Four years later, Jimmy Carter raised the Hart/McGovern strategy to an art form, with many more media people watching. When Carter went from obscurity in Iowa to the White House in Washington, we knew that in 1980 events here would get even more attention. They did, and each election cycle more and more reporters arrive to watch Iowans quiz the candidates and attend their caucuses.
It’s a not-so-virtuous circle. It feeds on itself. The selection of a President is a big story. So it’s natural journalists want to cover it, and new technologies make it easier for more people to do. New media outlets—like Web sites and 24-hour cable TV—create a never-ending demand for content. Other states, jealous of the media attention given the early states of Iowa and New Hampshire, have moved their caucuses and primaries closer to the two leadoff events and triggered the law of unintended consequences. Now the political community puts forward the expectation that candidates must do well in Iowa and New Hampshire in order to stay alive and go on to win in later contests; they have no time to recover if they don’t. Therefore, candidates increase their spending and campaigning time in Iowa, with a growing cadre of digitized journalists in hot pursuit.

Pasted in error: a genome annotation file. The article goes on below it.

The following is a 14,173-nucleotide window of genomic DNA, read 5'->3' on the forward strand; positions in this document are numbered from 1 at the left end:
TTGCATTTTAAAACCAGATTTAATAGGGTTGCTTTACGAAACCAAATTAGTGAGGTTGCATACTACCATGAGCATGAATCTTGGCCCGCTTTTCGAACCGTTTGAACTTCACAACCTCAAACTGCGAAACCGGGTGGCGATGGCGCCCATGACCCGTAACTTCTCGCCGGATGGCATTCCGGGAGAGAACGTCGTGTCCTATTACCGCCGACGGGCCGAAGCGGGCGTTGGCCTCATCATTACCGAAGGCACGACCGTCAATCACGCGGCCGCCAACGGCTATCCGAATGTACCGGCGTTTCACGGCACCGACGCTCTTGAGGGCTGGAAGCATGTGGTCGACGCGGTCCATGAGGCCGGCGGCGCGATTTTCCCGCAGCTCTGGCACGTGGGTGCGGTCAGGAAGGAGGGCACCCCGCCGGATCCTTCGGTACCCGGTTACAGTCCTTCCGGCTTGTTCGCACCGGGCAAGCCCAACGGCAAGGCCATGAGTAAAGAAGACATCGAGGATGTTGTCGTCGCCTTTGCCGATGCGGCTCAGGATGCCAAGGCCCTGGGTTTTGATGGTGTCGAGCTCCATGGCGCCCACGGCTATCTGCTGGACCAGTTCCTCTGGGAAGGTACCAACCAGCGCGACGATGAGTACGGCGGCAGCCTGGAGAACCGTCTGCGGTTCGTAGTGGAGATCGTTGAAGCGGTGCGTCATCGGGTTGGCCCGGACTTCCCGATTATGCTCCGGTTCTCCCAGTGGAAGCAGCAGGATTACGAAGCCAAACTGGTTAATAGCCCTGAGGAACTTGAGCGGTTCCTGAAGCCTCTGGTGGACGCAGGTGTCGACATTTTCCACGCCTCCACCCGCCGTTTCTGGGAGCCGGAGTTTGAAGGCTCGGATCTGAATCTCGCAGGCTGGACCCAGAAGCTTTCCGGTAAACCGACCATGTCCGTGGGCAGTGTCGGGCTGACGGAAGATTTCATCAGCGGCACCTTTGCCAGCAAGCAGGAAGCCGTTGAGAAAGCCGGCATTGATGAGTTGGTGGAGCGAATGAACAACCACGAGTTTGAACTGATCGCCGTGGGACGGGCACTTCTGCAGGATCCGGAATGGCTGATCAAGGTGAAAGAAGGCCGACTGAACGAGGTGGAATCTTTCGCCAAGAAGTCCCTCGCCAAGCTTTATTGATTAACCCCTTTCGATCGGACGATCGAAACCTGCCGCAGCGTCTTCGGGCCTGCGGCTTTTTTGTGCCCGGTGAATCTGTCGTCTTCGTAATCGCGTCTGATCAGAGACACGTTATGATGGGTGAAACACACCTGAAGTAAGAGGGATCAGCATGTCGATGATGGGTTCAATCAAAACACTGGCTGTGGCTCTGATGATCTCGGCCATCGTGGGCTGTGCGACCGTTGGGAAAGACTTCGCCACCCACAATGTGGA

What were once small meetings of party activists held in living rooms have morphed into large gatherings that candidates work hard to pack with their supporters. Only four percent of the caucuses this year were held in living rooms. No longer do candidates quietly move around the state as Carter did in 1975. Only in the very earliest days do you see that sort of campaigning here, but it’s not long until C-SPAN, the cable networks, and the Webcasters show up to beam these events to the rest of the world.